Dating raleigh bicycles serial
Under the slogan "Hand Made Cycles at Mass Production Prices", Carlton established itself as a leader in the field with a wide range of specially designed frames for timetrialling, road racing, track, club and even cycle polo which were renown for their craftsmanship, finish and distinctive lugwork as well as their advanced design and engineering.
Moreover, it mostly sold complete machines with carefully selected components and fittings with a broad price range. In 1958 his son, Gerald O' Donovan, joined the firm and became Manager and Chief Designer two years later.
In 1939, Carlton was bought by the O'Donovan family with D. By the mid 1950s, British bicycle sales were in a prolonged slump concurrent with a marked increase in private car ownership aided by hire purchase schemes.
Although use of bicycles as basic transport diminished, the market for racing, sports and leisure machines remained hopeful with increased leisure time and intense interest in cycle racing especially the growth of mass start racing in Britain with the Tour of Britain, Tour of the South-West, London-Holyhead etc.
Carlton would now, in addition to its own range, manufacture lightweights for Raleigh, Triumph, Sun, Dunelt and others based on the Raleigh "branding" principle.
Finally, heading Carlton's design department was Gerald O' Donovan who proved one of the leading designers of racing bicycles both for professional use and also commercially.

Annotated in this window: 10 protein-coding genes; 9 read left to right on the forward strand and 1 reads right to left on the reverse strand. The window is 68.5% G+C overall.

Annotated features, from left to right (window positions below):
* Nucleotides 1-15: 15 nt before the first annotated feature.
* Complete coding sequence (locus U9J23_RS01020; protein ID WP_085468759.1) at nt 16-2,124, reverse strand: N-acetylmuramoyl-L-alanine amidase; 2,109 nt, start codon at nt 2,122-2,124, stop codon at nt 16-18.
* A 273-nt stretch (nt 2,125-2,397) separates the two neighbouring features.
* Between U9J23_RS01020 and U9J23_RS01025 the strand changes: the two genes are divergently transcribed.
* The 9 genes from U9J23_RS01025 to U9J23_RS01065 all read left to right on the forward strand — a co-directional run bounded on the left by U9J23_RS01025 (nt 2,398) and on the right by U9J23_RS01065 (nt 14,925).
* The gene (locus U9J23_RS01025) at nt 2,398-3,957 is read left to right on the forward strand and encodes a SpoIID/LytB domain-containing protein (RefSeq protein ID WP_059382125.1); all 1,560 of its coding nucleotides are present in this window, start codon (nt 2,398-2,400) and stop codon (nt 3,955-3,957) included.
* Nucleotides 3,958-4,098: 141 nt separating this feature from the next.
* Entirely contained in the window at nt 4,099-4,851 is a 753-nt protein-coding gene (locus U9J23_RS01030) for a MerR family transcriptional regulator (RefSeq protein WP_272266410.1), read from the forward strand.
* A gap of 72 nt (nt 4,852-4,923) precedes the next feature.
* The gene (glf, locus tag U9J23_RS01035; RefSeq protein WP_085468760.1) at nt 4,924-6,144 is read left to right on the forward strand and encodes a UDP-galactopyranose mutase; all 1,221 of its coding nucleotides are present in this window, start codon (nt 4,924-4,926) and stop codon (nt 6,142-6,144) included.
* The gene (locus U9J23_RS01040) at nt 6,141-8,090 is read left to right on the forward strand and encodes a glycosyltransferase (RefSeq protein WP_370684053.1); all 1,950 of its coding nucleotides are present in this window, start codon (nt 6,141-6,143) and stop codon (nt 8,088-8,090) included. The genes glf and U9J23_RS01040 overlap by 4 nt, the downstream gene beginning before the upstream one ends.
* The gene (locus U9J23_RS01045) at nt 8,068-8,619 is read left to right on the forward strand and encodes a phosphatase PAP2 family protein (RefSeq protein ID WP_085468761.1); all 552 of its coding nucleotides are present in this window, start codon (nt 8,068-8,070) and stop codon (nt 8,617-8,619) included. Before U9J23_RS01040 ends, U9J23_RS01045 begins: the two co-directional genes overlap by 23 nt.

Even more than most Raleigh models of this era, dating and identifying Professionals can be a bit of a minefield especially if one falls into the "brochure trap" of trying to reconcile production machines with the blandishments of a paper brochure.
With Raleigh, it's more meaningful to ascertain the serial number especially the letter prefix which determines the production year of the frame that may often bracket the brochure "year".
To provide a quick "key in the door" to the top-end racing and sports cycle market, Reg Harris instead suggested acquiring Carlton as a going concern.
As early as 1957, Raleigh explored setting up a specialist lightweight building unit in the old Sturmey-Archer gear works which was vacant after its new factory extension had opened.
This new unit was to be a subsidiary under Reg Harris, Raleigh's longstanding spokesman and track star, and branded under his name.
It was a market, especially at the high end, that Raleigh, the world's largest cycle manufacturer, was unable to tap at the time.
Its last professional grade, custom order lightweight bicycle, the fabled Raleigh Record Ace, was out of production by 1954 and by the end of the decade its longstanding Lenton series of entry level sports machines with hub gears was nearing the end of its productive and profitable life.